Wages and Salaries

When determining what your organization will pay early childhood educators for wages and salaries, it is important to understand the economic conditions of your region, whether there is a labour shortage or surplus, and the legislative requirements in place. When determining what to pay, the first is to consider where the new employee falls within the organization, and the second consideration is the skill and experience of the new employee.

Note: If you are in a unionized environment, the collective bargaining process will determine wages or salaries.

In this Section:

Deciding what to pay

They are many situations in which you will be faced with deciding what to pay an employee:
  • A new employee
  • An existing employee due for an increase
  • An existing employee moving into a new role
  • A valuable employee who is considering leaving because of compensation

It is important to ensure that the approach taken is guided by the compensation philosophy and is applied consistently. Ensuring that established guidelines are followed will prevent offering a compensation package so tailored to a person that the organization is jeopardized by having too heavy a financial burden or that flexible arrangements actually hinder the critical work from being completed. It takes a carefully crafted balance between the organizational needs and individual considerations to arrive at the correct compensation structure.

Answering the questions below will help to formulate the appropriate balance.

From the organization’s perspective:
  • Will you hire an employee or a contractor?
  • What will the person be doing?
  • How much responsibility will the person have?
  • How specialized are the skills required to do the job?
  • How much experience do they need to have?
  • Are there others doing the same work?
  • Are their title and responsibilities established? Is there alignment?
  • How many people could potentially apply?
  • Can you find a comparable job in a salary survey or on a job-posting website?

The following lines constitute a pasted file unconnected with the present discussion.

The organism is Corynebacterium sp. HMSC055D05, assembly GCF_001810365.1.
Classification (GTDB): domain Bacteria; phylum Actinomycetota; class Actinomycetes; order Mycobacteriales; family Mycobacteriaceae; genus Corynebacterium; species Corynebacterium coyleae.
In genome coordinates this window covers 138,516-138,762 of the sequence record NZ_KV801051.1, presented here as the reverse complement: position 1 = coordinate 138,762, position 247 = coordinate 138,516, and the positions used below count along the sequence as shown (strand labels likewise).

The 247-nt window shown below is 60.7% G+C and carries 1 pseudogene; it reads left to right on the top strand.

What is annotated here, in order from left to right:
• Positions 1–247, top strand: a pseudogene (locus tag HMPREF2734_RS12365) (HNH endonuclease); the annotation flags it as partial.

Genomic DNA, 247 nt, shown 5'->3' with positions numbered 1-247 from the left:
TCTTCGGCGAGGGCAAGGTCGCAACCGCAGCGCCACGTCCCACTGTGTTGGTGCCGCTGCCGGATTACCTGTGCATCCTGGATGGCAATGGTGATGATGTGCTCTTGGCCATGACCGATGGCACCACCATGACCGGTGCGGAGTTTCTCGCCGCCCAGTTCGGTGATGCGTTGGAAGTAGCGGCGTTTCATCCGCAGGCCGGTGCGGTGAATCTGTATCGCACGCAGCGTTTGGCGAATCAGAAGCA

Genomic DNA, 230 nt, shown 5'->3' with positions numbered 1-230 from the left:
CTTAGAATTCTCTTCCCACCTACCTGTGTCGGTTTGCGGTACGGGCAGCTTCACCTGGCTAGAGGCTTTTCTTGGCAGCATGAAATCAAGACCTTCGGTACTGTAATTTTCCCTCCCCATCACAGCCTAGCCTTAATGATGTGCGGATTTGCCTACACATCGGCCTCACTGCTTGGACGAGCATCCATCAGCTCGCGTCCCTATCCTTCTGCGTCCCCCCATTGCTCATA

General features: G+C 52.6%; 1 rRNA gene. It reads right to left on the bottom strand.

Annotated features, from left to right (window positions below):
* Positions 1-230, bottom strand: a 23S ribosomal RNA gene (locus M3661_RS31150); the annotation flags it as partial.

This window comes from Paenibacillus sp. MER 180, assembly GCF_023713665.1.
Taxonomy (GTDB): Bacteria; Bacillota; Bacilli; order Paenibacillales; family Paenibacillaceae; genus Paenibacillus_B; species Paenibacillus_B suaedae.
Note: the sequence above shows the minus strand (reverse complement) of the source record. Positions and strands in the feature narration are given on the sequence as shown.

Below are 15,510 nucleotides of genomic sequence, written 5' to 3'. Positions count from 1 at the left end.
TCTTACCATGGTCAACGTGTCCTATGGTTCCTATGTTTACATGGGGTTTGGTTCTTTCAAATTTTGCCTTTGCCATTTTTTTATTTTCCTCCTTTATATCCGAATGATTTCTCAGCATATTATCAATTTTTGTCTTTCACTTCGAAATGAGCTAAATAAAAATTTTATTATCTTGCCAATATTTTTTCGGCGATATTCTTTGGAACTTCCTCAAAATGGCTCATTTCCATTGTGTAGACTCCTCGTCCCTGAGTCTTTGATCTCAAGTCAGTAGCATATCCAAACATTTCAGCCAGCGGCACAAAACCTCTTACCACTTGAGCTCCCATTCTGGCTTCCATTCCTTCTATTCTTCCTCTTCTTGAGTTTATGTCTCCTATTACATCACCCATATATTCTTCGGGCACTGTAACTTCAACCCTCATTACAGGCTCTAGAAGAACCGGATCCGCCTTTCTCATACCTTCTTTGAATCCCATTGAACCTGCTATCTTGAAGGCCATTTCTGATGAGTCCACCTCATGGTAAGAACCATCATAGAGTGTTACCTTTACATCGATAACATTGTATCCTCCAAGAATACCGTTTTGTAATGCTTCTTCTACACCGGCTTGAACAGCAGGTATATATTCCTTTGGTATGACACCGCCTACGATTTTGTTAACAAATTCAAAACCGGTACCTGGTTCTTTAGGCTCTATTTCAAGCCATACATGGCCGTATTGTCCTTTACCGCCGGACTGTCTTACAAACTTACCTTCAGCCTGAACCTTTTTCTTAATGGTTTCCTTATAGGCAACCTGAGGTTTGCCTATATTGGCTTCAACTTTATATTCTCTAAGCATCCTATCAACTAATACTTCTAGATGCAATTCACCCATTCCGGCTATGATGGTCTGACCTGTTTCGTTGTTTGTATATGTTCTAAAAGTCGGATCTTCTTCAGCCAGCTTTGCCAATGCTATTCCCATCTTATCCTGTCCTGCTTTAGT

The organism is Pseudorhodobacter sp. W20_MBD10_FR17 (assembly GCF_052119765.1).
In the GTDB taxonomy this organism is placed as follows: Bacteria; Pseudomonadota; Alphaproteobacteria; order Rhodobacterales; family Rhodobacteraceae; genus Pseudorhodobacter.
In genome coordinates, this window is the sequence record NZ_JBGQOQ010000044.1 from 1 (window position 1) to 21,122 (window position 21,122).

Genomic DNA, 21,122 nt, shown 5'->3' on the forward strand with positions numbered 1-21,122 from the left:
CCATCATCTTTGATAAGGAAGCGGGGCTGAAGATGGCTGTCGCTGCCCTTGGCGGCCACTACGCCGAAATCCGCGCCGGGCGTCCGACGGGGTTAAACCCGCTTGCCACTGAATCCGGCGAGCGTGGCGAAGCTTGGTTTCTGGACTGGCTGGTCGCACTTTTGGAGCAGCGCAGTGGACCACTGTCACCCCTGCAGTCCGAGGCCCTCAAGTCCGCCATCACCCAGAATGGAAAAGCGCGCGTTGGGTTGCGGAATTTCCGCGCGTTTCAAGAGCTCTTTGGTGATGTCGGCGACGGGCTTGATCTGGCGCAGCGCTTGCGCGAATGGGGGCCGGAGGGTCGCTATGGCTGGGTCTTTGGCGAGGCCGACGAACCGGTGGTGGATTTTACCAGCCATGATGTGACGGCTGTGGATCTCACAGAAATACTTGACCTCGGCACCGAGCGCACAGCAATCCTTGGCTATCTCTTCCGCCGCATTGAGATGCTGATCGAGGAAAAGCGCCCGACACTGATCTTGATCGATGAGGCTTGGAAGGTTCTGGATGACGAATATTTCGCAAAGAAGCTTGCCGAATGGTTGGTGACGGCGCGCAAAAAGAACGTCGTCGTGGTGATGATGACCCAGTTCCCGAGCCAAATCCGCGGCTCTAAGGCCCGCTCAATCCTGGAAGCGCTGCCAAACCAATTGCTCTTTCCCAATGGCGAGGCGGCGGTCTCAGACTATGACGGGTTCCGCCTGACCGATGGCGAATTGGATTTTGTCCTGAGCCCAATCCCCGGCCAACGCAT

• How would not having this job filled impact your business?
  • What is your range for this job? How does it compare to other jobs already in place?
  • How critical is the job to the achievement of organizational goals?
  • What is the cost of living in your region? What is minimum wage?
  • Have these been considered in your compensation strategy?
About the new employee:
  • How much responsibility will she or he have?
  • How specialized are her or his skills?
  • How much experience does she or he have?
  • Are there others with the same experience? Are their titles and responsibilities similar?
  • What benefits and incentives can you offer instead of cash compensation?
  • Are you able to provide some special training or professional development?
  • Are you able to assist the person in attaining accreditation or credentials?
  • Can you offer flexible work arrangements?
  • How generous are your benefits?
  • What would the impact be on your organization if you did not have this person? How much is reducing that impact worth to you?

Approaches and techniques to determining base pay

Determining base pay is directly linked to your compensation philosophy. Having a clear understanding of what role the position plays in the organization, including the complexity of the required responsibilities and tasks, is factored into the equation along with data on market and sector comparatives. Organizations that take the time to ensure they have factored in all of the following components will be more effective in managing their competitiveness externally as well as their consistency and credibility internally.

Create job descriptions

Job descriptions define the requirements and responsibilities of the job. Job descriptions are an important element of your organization’s overall compensation philosophy when they are used to develop a consistent salary structure based on the relative level of duties, responsibility and qualifications of each position in the organization.

Conduct a job analysis

Conducting an analysis of each job by group/department to determine which tasks are being done and by who will help both to determine if you have the most effective alignment of tasks to jobs, and develop your job descriptions. This is important since compensation structures are built based on the level of skill and experience required for a certain role to perform core functions.

Should you find inconsistencies or inefficiencies, you should conduct a review to evaluate the appropriateness of the tasks assigned to that role. From there you determine if the job description and associated compensation warrants changing or not.

Perform job evaluations

Job evaluation is a process by which you rank individual jobs within and between groups/departments of your organization. The process usually consists of describing the skill level, competencies, tasks and responsibility/authority of a role. Roles that are of a similar discipline or field are often grouped together and referred to as a “job family”. From there, levels are usually used to delineate the skills and competencies required, progressing from a junior to more senior level. For some professions, academic credentials can delineate between levels as can registration in a technical field.